On the latest episode of the “We Roar” podcast, Princeton senior Nicholas Johnson looks back at his education and experiences, and shares his pride at becoming the first black student to be named valedictorian in the University’s history.
“I think to my parents and my grandparents, and all of the many influential black and African American individuals I've had in my life who've encouraged me to be my best self, be my truest self, not feel obliged to conform to the expectations that the world has of me, and feel a certain confidence in carving my own path,” he said. “And that guidance, those words, have truly pushed me over my time at Princeton.”
Johnson, an operations research and financial engineering concentrator from Montreal, was announced as valedictorian in April with Latin salutatorian Grace Sommers. He will speak at Princeton’s virtual Commencement on May 31. An in-person ceremony will be held in May 2021.
Johnson expressed his empathy for his 2020 classmates, whose studies and celebrations were disrupted this spring by the COVID-19 pandemic.
“The pandemic has impacted us, impacted myself, impacted my classmates, very significantly, in unprecedented ways,” he said. “Working from home to finish off our Princeton experience poses a unique set of challenges, particularly for students who don't have a supportive home environment or one that is not conducive to conducting Princeton's academic work. My heart especially goes out to all students who have lost loved ones to the pandemic.”
Preparing to graduate during the pandemic is challenging, Johnson said, and this moment in time will be a defining one for the Class of 2020.
“It's particularly difficult for seniors to come to terms with the fact that we're not able to spend the last few weeks of our Princeton experience — these weeks that we were looking forward to for several, for several months, for several years — spending time with our classmates and friends on campus, reminiscing about our favorite moments, and envisioning what our future might look like,” he said. “Nevertheless, I have been comforted to see that Princeton’s strong community has persisted despite our physical separation, and that this social distancing has not turned into social isolation.”
Enduring this time in history, Johnson said he and his classmates will likely be wiser and well prepared for future challenges.
“Life can be viewed as a series of challenges, a series of tasks that individuals face and that individuals can rarely predict,” he said. “And an individual's life and an individual's legacy is often defined by how they respond to those challenges, how they respond to these difficult times.”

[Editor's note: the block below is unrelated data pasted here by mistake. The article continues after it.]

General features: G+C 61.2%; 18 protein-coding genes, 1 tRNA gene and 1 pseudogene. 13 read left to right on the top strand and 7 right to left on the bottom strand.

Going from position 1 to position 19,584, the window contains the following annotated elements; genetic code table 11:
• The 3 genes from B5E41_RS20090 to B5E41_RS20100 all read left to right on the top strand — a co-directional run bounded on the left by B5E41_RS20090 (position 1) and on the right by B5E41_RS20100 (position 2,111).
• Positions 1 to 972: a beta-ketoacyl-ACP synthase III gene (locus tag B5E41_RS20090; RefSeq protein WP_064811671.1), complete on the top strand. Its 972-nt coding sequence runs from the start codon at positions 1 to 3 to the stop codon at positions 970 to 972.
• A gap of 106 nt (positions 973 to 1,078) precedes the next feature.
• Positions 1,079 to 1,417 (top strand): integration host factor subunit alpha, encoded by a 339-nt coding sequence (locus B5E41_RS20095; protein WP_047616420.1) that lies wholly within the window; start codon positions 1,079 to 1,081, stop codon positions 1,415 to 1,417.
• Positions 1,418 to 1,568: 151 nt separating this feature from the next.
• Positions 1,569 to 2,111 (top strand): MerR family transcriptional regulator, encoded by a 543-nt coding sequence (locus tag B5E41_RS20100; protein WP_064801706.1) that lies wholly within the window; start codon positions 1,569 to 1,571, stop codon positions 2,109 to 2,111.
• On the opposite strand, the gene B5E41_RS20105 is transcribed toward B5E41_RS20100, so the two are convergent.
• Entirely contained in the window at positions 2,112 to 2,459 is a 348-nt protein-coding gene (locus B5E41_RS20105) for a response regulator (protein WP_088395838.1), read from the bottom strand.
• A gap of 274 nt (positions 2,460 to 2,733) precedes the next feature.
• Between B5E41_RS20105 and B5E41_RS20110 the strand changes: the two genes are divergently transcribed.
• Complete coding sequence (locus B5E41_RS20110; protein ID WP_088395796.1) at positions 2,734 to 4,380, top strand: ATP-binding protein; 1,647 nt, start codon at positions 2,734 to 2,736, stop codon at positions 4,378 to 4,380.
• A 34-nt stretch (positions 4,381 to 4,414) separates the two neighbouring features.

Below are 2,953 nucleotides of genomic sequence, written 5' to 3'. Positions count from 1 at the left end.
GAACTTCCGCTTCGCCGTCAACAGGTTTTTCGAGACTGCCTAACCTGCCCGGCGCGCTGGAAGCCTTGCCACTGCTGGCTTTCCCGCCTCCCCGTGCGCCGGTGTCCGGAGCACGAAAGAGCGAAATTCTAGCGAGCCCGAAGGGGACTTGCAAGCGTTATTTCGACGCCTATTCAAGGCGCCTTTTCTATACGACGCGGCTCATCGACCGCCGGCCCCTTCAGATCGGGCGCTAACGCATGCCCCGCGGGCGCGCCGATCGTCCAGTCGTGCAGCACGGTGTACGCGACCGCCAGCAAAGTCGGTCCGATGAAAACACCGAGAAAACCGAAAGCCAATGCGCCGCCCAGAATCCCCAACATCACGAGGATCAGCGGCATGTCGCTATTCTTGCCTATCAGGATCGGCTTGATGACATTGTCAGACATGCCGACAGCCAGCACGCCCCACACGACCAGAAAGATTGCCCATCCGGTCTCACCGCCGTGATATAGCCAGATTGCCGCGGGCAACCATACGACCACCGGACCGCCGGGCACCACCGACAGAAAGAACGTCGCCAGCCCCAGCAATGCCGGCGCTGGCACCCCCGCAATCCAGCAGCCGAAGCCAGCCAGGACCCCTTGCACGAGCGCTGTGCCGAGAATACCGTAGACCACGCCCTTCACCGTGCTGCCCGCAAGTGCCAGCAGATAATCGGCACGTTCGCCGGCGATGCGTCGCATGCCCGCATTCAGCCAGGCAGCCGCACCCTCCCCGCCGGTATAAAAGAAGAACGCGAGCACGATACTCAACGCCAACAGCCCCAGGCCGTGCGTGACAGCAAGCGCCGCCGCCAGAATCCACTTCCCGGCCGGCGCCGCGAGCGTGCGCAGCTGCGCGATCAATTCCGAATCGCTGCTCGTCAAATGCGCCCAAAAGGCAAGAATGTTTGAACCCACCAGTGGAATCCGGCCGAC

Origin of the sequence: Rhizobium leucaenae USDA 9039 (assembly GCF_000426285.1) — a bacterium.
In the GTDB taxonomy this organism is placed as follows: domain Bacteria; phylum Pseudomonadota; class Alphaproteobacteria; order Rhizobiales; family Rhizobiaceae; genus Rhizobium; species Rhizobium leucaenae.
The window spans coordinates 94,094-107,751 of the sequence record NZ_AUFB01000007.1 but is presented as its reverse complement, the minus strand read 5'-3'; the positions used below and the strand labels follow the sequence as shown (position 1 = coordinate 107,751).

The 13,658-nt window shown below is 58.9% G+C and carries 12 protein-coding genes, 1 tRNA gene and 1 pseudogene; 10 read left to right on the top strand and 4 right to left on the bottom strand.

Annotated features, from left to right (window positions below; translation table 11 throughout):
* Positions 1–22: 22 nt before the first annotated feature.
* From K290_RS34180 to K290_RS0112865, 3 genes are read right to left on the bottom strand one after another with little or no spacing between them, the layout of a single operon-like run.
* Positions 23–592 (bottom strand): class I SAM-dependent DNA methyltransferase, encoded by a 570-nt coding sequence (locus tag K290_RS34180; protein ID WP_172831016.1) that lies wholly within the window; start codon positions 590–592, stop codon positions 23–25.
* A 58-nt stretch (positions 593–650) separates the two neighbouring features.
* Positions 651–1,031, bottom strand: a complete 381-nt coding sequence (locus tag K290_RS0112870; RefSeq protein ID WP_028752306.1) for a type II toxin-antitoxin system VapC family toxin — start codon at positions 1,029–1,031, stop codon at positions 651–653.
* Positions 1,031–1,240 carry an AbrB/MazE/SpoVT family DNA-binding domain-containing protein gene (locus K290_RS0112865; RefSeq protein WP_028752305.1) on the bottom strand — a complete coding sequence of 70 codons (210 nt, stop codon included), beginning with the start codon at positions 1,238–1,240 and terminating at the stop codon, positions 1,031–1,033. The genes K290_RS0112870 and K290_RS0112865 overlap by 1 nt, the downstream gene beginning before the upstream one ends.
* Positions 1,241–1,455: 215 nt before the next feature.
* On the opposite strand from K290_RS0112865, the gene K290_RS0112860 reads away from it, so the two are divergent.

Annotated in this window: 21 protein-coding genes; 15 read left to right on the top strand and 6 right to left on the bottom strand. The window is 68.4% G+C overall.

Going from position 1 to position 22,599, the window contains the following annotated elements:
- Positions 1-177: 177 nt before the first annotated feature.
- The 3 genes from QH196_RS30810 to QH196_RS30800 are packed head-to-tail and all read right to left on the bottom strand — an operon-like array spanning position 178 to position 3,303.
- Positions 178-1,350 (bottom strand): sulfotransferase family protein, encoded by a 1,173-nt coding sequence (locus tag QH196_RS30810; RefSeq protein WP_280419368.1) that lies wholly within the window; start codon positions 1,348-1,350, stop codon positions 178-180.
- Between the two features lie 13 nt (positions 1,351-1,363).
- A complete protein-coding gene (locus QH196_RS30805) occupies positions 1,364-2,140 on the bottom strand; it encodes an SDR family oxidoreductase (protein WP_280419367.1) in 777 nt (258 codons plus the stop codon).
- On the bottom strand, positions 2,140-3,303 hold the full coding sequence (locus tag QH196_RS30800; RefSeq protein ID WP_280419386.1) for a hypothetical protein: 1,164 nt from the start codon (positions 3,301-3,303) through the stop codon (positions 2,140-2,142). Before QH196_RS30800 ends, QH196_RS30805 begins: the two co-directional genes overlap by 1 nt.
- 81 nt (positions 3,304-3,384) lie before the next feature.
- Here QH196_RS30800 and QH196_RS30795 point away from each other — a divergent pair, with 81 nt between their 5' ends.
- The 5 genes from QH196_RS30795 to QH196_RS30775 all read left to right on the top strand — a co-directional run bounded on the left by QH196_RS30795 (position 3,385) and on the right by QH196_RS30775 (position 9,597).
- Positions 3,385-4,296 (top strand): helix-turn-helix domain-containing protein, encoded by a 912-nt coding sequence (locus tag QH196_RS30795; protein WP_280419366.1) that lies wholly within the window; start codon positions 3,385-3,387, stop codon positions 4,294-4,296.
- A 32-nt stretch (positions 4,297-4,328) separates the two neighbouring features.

Johnson called his Princeton experience “transformative.” He discovered his academic field — operations research and financial engineering — which he describes as “the study of how to make good decisions with limited information and with limited resources in uncertain environments.”
“That framework has a lot of very concrete applications that have been helping us react or respond to the COVID-19 pandemic,” he said.
His senior thesis explores a way to model a particular type of preventative health intervention — essentially a mentor-mentee relationship that encourages healthy behaviors — designed to curb obesity in Canada. His research, he said, can be applied to COVID-19.
“Social distancing is one of the best tools we currently have in our tool belt to reduce the spread of COVID-19,” he said. “Unfortunately, there are varying levels of adherence to strict social distancing. One could imagine creating a public health intervention designed to increase adherence to strict social distancing that involves pairing individuals who perhaps are more skeptical of the practice of social distancing with individuals who adhere to it more strictly.”
Johnson plans to spend this summer interning as a hybrid quantitative researcher and software developer at the D. E. Shaw Group before beginning Ph.D. studies in operations research at the Massachusetts Institute of Technology in fall 2020.
Johnson said he hopes to develop theory that unifies optimization and machine learning, and to contribute to building innovative, analytics-based organizations. He also is interested in developing technology policy designed to ensure that algorithmic advances occur equitably and work towards decreasing existing inequalities, rather than creating new ones or exacerbating existing ones.
As he says farewell to Princeton, Johnson recalled the many things that made his experience so meaningful, including friends, mentors and international travel experiences that allowed him to immerse himself in other cultures.
“I've had many of my views challenged,” he said. “And I think that coming out of Princeton, I have grown a significant amount. … I'm very grateful for Princeton.”
He credits his family and role models and mentors with giving him the support and drive to help him achieve.
“They motivated me when pursuing my academic courses, when pursuing my research experiences, and when making more significant decisions in my academic and professional future,” he said. “I realize that this is an incredible opportunity to continue to inspire black and African American individuals who will come after me and who might hope to follow a similar path.”